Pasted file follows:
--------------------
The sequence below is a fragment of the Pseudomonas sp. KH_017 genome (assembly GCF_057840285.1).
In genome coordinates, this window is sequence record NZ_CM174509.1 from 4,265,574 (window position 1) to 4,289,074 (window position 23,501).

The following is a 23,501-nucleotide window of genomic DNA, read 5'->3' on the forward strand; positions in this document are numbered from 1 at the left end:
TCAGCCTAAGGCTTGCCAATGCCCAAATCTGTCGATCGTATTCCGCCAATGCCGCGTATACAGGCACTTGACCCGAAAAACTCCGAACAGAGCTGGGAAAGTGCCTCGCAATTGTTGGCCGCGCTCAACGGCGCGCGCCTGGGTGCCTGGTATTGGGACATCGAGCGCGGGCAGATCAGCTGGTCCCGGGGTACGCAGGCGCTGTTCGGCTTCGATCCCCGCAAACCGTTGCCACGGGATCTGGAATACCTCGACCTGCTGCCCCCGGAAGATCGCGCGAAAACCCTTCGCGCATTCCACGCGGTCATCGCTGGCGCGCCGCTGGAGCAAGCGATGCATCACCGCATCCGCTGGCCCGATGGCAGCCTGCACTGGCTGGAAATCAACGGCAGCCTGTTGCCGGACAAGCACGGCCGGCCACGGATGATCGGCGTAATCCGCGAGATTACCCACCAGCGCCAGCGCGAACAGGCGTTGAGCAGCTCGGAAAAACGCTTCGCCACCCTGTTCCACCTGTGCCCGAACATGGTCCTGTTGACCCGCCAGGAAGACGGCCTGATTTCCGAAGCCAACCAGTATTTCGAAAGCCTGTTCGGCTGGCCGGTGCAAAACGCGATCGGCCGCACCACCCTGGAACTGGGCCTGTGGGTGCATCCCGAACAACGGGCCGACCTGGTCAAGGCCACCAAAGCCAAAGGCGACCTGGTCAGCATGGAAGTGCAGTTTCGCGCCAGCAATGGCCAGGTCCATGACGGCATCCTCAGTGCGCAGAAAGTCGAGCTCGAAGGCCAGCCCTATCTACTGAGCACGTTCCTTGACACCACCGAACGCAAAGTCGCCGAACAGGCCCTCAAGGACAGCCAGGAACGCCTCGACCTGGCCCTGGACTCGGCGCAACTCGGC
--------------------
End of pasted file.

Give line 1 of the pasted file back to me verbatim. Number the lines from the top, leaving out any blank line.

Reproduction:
The sequence below is a fragment of the Pseudomonas sp. KH_017 genome (assembly GCF_057840285.1).